- VA Loans: VA loans are exclusive to veterans, active-duty military members, National Guard members and some surviving spouses. Borrowers taking out this loan do not need a down payment. Credit requirements for a VA loan vary by lender.
- USDA Loans: United States Department of Agriculture (USDA) loans help those living in rural regions with low incomes get a mortgage. USDA loans have minuscule interest rates and require borrowers to pay closing costs but no down payment.
5 Home Hunting Tips
The housing market has been more competitive than ever over the last two years. Finding a house will take more than writing a basic offer letter and houses rarely go for below the asking price. Use these five common strategies to get a leg up on the competition and successfully purchase a home in a way that doesn’t put you in a bad financial position:
Avoid Unnecessary Contingencies
As discussed previously, a contingency for the appraisal or inspection can protect you from committing to a house that isn’t up to snuff. However, contingencies can also take you out of the running if multiple buyers make offers (and in today’s market, this is usually the case).
Instead of a contingency, you can offer to buy the home no matter what the inspection reveals. Additionally, if the seller performs an inspection before listing, that can provide the information you need to make a decision on the home. For peace of mind, you can still have your own inspection; just make it clear to the seller that you won’t try to negotiate based on the results.
Keep an Open Mind
In our current market, sellers are essentially comparing the best, highest offers among several buyers and choosing what appeals to them. If you’re fortunate enough to have your offer accepted, keep an open mind when you start negotiating with the seller. Keep a short list of non-negotiables and be open to change when it comes to anything else. A long list of demands will cause the seller to jump ship and choose a more easygoing buyer.
Cash Is King
It’s not unusual for buyers in today’s market to have extra cash for an appraisal gap. Gaps are occurring more often because appraisals are lagging behind the rising price of homes. As a result, buyers are taking the initiative by paying the seller the difference between the asking price and appraisal in straight cash.
You can also go a step further and make an all-cash offer if you have the funds available. Cash offers are more competitive because they eliminate the hoop-jumping brought on by getting traditional financing through a lender.
If you have the money available but are uncomfortable with parting with that much cash, you can take advantage of delayed financing. Delayed financing allows you to get a mortgage on a home you recently purchased for cash. This tool allows you to retain your liquidity while making a competitive cash offer on a house.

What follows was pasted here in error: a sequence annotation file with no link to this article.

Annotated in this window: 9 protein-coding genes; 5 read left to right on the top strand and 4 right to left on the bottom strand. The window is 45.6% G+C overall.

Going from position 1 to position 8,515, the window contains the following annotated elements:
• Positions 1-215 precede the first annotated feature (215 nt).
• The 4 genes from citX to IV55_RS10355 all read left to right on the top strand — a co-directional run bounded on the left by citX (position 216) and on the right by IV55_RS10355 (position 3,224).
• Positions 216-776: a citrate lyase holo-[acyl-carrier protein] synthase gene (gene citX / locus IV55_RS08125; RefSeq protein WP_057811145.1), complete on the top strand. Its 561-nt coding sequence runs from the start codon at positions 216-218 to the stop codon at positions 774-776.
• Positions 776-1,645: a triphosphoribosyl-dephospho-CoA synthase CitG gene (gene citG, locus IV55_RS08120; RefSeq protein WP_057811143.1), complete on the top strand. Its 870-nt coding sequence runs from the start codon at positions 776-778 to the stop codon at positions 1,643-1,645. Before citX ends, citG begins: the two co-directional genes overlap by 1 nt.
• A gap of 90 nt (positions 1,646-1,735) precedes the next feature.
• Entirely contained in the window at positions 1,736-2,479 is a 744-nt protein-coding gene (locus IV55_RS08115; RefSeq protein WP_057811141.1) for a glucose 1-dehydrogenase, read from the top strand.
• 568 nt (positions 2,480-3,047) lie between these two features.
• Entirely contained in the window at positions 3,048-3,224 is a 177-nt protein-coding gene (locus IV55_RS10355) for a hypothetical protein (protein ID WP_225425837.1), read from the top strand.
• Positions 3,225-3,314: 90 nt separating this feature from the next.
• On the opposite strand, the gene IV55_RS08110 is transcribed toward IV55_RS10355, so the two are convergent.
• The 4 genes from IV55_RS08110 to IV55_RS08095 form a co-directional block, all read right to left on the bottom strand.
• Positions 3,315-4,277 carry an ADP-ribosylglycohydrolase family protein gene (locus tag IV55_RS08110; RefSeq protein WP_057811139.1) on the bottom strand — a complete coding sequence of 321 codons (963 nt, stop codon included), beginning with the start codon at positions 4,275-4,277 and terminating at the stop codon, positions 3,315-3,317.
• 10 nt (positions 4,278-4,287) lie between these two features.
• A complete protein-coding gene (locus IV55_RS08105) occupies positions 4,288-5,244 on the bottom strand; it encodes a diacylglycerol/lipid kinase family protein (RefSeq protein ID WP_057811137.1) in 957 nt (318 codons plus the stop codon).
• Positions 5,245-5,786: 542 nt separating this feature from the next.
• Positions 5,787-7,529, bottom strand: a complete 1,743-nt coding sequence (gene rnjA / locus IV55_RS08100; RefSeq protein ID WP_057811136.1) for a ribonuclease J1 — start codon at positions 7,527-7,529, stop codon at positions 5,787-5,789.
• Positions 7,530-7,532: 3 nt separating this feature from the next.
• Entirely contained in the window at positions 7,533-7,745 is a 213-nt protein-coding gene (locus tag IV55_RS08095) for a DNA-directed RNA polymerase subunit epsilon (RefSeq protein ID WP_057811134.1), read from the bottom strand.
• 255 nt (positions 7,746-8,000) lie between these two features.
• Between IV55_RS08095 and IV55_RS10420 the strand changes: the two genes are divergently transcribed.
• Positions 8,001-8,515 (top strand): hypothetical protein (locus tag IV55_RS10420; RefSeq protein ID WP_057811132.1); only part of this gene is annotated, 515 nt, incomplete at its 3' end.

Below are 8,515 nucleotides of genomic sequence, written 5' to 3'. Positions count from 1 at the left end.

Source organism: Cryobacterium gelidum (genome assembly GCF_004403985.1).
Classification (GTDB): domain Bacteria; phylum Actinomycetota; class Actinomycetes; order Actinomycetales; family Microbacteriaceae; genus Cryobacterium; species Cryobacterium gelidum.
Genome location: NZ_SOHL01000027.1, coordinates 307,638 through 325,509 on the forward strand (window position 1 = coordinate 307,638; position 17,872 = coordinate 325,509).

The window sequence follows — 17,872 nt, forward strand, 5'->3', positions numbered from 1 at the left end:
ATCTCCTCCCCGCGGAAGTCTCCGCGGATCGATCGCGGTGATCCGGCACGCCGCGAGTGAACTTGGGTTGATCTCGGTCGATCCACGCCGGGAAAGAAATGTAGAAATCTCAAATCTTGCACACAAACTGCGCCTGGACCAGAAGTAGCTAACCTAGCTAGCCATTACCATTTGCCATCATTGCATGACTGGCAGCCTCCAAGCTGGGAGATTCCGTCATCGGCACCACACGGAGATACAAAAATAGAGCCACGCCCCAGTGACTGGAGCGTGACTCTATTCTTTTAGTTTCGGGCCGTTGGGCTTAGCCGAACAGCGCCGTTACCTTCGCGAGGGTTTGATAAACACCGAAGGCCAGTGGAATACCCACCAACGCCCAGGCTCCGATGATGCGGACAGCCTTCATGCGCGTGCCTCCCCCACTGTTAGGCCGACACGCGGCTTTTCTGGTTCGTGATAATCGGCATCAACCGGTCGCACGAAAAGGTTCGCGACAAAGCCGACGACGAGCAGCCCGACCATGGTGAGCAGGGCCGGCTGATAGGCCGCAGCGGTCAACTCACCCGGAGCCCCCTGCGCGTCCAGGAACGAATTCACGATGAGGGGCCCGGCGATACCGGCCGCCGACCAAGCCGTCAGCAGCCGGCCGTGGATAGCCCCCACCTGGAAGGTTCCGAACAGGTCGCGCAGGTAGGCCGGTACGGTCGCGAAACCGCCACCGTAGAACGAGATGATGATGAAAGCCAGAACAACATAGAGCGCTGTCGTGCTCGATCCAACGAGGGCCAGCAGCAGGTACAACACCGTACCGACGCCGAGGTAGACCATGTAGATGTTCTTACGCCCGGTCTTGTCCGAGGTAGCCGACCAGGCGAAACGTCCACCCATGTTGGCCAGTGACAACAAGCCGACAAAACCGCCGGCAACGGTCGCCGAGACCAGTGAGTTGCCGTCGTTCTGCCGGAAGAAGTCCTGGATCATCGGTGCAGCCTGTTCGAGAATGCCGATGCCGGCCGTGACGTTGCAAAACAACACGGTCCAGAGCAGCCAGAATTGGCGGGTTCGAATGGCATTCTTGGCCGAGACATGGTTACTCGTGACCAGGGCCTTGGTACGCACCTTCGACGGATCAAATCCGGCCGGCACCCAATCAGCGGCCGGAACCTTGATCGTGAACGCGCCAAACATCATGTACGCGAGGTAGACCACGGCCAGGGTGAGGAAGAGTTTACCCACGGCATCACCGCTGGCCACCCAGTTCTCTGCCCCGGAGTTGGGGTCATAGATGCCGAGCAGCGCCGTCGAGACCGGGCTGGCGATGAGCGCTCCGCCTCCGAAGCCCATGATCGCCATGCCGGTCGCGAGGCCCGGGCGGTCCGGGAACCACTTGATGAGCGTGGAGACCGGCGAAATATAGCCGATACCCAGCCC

If you’re having a hard time finding a home or having your offer accepted, you’re not alone. One way around this challenging market is to ask friends and family if their neighbors are moving out soon. By getting the inside scoop on homes going up for sale, you can contact the owners, tour the home and make an offer before anyone else.
Work With an Experienced Realtor
Currently, many home sales turn almost into auctions, with the seller waiting for the highest bid and cashing out on the hot market. Working with an experienced realtor can give you the edge you need for the seller to accept your offer.
Having a knowledgeable, skilled advocate marshaling your negotiations and working behind the scenes can make the difference between finally landing a home or going back to the drawing board. Therefore, be selective when choosing your real estate agent. You’re looking for a tenacious, enterprising professional with years, if not decades, of experience.
Buying a home is a large financial decision that can often be driven by emotions. However, you can land a home you’ll love by taking the process one step at a time, acquiring financing and making smart financial decisions for both the short and long-term. If you need help with the process, consult a financial advisor who can provide additional guidance.
Tips for House Hunting
- Purchasing a home is one of the most significant investments you’ll ever make, which is why the guidance of a financial advisor can be crucial for you and your family during this process. SmartAsset’s free tool matches you with up to three financial advisors who serve your area, and you can interview your advisor matches at no cost to decide which one is right for you. If you’re ready to find an advisor who can help you achieve your financial goals, get started now.
- House hunting starts with a mortgage preapproval, which requires extensive documentation and research. Therefore, it always pays to have a mortgage preapproval checklist by your side.